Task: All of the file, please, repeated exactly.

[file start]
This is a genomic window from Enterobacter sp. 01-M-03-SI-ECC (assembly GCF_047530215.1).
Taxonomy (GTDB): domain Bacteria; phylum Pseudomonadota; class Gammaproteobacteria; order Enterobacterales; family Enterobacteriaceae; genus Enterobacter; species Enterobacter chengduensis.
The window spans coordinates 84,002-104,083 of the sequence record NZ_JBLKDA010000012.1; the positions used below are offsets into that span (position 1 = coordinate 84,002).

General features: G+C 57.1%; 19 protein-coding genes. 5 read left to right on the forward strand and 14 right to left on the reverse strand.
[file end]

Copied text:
This is a genomic window from Enterobacter sp. 01-M-03-SI-ECC (assembly GCF_047530215.1).
Taxonomy (GTDB): domain Bacteria; phylum Pseudomonadota; class Gammaproteobacteria; order Enterobacterales; family Enterobacteriaceae; genus Enterobacter; species Enterobacter chengduensis.
The window spans coordinates 84,002-104,083 of the sequence record NZ_JBLKDA010000012.1; the positions used below are offsets into that span (position 1 = coordinate 84,002).

General features: G+C 57.1%; 19 protein-coding genes. 5 read left to right on the forward strand and 14 right to left on the reverse strand.